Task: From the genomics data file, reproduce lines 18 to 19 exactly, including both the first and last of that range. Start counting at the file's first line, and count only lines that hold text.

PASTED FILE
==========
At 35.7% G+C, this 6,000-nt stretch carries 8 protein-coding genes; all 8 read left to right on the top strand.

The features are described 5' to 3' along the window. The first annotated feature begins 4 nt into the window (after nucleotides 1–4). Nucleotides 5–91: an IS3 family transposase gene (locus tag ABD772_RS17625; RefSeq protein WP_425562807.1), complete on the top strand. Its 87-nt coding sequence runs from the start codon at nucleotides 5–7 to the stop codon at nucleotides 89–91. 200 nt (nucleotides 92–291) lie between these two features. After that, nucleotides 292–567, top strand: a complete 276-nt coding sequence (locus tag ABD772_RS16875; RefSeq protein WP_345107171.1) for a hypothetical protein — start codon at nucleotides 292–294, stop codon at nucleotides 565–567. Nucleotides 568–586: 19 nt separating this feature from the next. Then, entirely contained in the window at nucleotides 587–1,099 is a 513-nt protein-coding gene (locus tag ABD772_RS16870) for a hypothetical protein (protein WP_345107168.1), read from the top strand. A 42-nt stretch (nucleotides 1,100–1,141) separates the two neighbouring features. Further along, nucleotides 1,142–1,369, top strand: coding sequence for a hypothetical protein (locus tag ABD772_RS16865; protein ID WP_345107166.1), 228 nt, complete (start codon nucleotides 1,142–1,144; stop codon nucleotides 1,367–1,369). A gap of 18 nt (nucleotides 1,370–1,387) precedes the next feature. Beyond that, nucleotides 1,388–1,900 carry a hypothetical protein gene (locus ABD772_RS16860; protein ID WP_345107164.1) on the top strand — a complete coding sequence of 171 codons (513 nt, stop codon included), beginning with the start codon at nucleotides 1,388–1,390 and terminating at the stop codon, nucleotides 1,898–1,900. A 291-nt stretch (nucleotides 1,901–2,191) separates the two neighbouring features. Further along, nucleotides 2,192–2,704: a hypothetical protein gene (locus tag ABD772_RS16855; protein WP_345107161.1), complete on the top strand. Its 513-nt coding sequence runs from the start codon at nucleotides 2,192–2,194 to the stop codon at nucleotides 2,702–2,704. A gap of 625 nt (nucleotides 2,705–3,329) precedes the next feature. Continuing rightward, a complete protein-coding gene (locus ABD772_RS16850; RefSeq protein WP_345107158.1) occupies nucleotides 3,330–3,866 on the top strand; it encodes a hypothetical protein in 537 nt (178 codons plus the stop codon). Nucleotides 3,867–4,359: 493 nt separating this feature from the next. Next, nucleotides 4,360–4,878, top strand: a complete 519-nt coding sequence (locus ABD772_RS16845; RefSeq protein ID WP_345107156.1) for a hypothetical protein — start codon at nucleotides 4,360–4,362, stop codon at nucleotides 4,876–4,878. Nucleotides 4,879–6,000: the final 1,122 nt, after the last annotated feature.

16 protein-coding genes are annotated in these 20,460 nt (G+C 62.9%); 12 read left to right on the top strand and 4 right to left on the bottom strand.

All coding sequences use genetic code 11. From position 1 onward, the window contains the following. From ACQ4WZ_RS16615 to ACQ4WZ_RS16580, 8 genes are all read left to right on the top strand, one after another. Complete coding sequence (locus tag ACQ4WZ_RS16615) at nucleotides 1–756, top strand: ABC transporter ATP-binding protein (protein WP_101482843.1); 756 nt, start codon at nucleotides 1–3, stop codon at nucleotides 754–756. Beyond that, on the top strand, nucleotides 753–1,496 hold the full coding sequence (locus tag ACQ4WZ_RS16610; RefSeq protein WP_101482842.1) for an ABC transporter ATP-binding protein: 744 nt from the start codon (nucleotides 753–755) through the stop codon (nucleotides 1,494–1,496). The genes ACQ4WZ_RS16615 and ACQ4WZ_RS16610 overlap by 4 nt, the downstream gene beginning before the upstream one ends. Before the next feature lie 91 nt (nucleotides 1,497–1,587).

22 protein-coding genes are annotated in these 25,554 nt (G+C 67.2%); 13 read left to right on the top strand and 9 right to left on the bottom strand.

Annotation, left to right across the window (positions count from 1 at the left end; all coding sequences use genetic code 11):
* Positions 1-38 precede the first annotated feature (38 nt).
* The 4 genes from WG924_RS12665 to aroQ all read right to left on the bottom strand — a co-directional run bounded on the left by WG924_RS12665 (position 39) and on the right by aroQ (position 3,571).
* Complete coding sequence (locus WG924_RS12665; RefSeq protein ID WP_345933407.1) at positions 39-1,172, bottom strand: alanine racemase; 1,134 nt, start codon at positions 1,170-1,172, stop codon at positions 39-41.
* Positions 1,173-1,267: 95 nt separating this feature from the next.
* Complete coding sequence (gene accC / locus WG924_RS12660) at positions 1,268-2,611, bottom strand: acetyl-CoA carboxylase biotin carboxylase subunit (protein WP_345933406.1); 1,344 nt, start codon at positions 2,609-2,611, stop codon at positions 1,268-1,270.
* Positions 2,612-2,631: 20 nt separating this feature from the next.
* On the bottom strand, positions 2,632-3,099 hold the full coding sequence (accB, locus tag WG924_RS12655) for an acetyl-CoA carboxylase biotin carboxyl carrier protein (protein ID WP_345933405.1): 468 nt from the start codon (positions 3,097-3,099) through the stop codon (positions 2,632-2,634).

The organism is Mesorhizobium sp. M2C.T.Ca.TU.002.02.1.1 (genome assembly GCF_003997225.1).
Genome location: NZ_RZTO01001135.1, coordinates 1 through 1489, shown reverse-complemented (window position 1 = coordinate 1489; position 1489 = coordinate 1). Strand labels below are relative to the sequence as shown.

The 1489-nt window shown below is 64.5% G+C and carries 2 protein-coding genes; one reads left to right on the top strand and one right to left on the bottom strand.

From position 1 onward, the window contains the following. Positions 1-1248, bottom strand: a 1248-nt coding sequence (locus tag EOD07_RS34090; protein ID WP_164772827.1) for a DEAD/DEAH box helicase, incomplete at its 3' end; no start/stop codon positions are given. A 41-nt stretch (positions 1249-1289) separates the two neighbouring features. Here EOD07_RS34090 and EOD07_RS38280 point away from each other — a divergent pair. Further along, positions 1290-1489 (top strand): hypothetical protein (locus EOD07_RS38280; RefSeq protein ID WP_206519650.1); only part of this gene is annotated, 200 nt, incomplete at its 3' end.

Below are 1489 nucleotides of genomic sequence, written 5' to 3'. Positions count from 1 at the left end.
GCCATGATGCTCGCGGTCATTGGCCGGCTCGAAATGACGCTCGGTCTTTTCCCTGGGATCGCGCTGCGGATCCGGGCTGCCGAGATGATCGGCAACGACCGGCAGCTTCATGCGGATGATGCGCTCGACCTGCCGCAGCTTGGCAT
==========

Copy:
Below are 1489 nucleotides of genomic sequence, written 5' to 3'. Positions count from 1 at the left end.
GCCATGATGCTCGCGGTCATTGGCCGGCTCGAAATGACGCTCGGTCTTTTCCCTGGGATCGCGCTGCGGATCCGGGCTGCCGAGATGATCGGCAACGACCGGCAGCTTCATGCGGATGATGCGCTCGACCTGCCGCAGCTTGGCAT